Christian Laettner M Basketball 1992 Barcelona United States Team Won Gold
Mike Krzyzewski* M Basketball 1992 Barcelona United States Assistant Coach, Team Won Gold
John Moore Rowing 1992 Barcelona United States 8th in Men's Pair
Randy Jones Bobsled 1994 Lillehammer United States 13th in 2-Man
Grant Hill M Basketball 1996 Atlanta United States Team Won Gold
Curt Clausen Track & Field 1996 Atlanta United States 50th in 20k Race Walk
Leslie Marx Fencing 1996 Atlanta United States Top 16 in Épée
Horace Holden Canoe/Kayak 1996 Atlanta United States 11th in 2-Man Whitewater Slalom
Will Martin Yachting 1996 Atlanta United States 23rd in Single-Handed Dinghy
Carla Overbeck* W Soccer 1996 Atlanta United States Team Won Gold
Liz Tchou* Field Hockey 1996 Atlanta United States Team Placed 5th
Randy Jones Bobsled 1998 Nagano United States 5th in 4-Man
Crawford Palmer M Basketball 2000 Sydney France Team Won Silver
Greg Newton M Basketball 2000 Sydney Canada Team Placed 7th
Curt Clausen Track and Field 2000 Sydney United States 22nd in 50k Race Walk
Evan Whitfield M Soccer 2000 Sydney United States Team Placed 4th
Vanessa Webb W Tennis 2000 Sydney Canada Competed in Doubles
Carla Overbeck W Soccer 2000 Sydney United States Team Won Silver
Lynda Blutreich* Track & Field 2000 Sydney United States 11th in Javelin Qualifying
Randy Jones Bobsled 2002 Salt Lake City United States Silver in 4-Man
Curt Clausen Track & Field 2004 Athens United States 32nd in 50k Race Walk
Carlos Boozer M Basketball 2004 Athens United States Team Won Bronze
Jilian Schwartz Track & Field 2004 Athens United States Competed in Pole Vault
Gail Goestenkors* W Basketball 2004 Athens United States Assistant Coach, Team Won Gold
Randy Jones Bobsled 2006 Torino United States His Fourth Olympics
Carlos Boozer M Basketball 2008 Beijing United States Team Won Gold
Mike Krzyzewski* M Basketball 2008 Beijing United States Head Coach, Team Won Gold
Shannon Rowbury Track & Field 2008 Beijing United States Qualified for 1,500-m final
Rebecca Smith W Soccer 2008 Beijing United States
Rebecca Ward Fencing 2008 Beijing United States Bronze in Individual Sabre and Team Sabre

Note: * indicates Duke coach at time of participation in Olympics

Other news

In 2008, five Duke graduates qualified for the Olympic marathon trials, more than any other university.[33]


  1. ^ Duke Blue - Duke University Archives
  2. ^ King, William E. Why a Blue Devil? The Duke Dialogue. 28 Feb 1992.
  3. ^ THREE-PEAT: Women's Golf Wins Third Straight National Championship -—Official Athletics Web site of Duke University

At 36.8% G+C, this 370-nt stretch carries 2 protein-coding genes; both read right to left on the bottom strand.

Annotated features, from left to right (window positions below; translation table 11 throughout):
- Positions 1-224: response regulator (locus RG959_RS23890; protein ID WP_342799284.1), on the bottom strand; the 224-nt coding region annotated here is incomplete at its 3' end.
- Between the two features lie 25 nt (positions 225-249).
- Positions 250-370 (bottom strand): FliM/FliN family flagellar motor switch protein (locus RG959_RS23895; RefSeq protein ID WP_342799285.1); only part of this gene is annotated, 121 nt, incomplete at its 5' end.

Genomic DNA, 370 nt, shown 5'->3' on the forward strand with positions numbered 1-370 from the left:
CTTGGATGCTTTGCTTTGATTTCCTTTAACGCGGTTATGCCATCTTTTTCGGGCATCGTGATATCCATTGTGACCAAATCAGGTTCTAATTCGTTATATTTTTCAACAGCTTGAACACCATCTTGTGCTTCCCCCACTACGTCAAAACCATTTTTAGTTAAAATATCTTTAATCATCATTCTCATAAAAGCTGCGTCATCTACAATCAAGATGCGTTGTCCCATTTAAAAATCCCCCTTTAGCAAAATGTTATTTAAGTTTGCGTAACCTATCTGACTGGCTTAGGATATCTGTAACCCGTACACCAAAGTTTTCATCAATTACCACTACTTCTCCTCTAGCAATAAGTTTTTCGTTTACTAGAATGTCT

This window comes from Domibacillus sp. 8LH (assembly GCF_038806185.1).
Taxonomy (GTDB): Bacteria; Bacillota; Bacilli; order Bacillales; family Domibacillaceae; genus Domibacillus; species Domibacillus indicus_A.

4. ^ a b c Duke's ACC Championships. Retrieved on July 24, 2009.
  5. ^ Sports Academy Directors' Cup (2007). National Association of Collegiate Directors of Athletics. 1 July 2007.
  6. ^ a b c Sports Academy Directors' Cup (2006). National Association of Collegiate Directors of Athletics. 29 June 2006.
  7. ^ a b c Sports Academy Directors' Cup (2005). National Association of Collegiate Directors of Athletics. 2005.
  8. ^ Duke Athletics: Rankings. URL accessed 6 Jun 2006.
  9. ^ Duke 1st in new NCAA evaluation. The Chronicle. 10 Nov 2006.
  10. ^ Faculty discuss role of Duke student athletes. The Chronicle. 10 Nov 2006.
  11. ^ 2005 NCSA Collegiate Power Rankings. National Collegiate Scouting Association, 2005. Retrieved on August 7, 2007.
  12. ^ 2006 NCSA Collegiate Power Rankings. National Collegiate Scouting Association, 2006. Retrieved on August 7, 2007.
  13. ^ 2007 NCSA Collegiate Power Rankings. National Collegiate Scouting Association, 2007. Retrieved on August 23, 2007.
  14. ^ [1]. University of Central Florida, 2004. Retrieved on March 15, 2010
  15. ^ In Defense of Duke: Dispelling the Myths Behind the Hatred | Bleacher Report. The Bleacher Report. Retrieved on March 15, 2010.
  16. ^ Tackling Favoritism for Athletes - Inside Higher Ed., 2006. Retrieved on March 15, 2010.
  17. ^ King, William E. Why a Blue Devil?. The Duke Dialogue. 28 Feb 1992.
  18. ^ ACC Champions. Accessed on 29 June 2006.
  19. ^ NCAA stats from
  20. ^ Florida runaway preseason No. 1. Associated Press. Accessed on 6 Nov 2006.
  21. ^ Duke Knocked Out Of Top 25 For First Time Since 1995-96. All Headline News. Accessed on 4 Mar 2007.
  22. ^ Women's Basketball - W Basketball -—Official Athletics Web site of Duke University
  23. ^ Final Four Preview: Connecticut -
  24. ^ Joanne P. McCallie Takes Reins Of Duke's Women's Basketball Program :: After seven years and 149 wins at MSU, Coach P makes the move to the ACC
  25. ^ Sports - NBC 17
  26. ^ | Getting to know her team
  27. ^ SMU Receives 2006 AFCA Academic Achievement Award. American Football Coaches Association. 2006.
  28. ^ Sports Briefs: Duke lacrosse in Final Four Post-Gazette, May 21, 2007. Retrieved on June 21, 2007.
  29. ^ Wojciechowski, Joe. Duke, Hopkins endured low points to return to championship game. ESPN. Retrieved on June 21, 2007.
  30. ^ Golf-first ranking. Golf Digest. Sept 2005.
  31. ^ Duke University All American's. URL accessed 30 June 2006.
  32. ^ All-Time Olympians. URL accessed 30 Jun 2006.
  33. ^ Roth, John. Duke Today: MarathonU. Duke Today, April 17, 2008. Retrieved on May 24, 2008.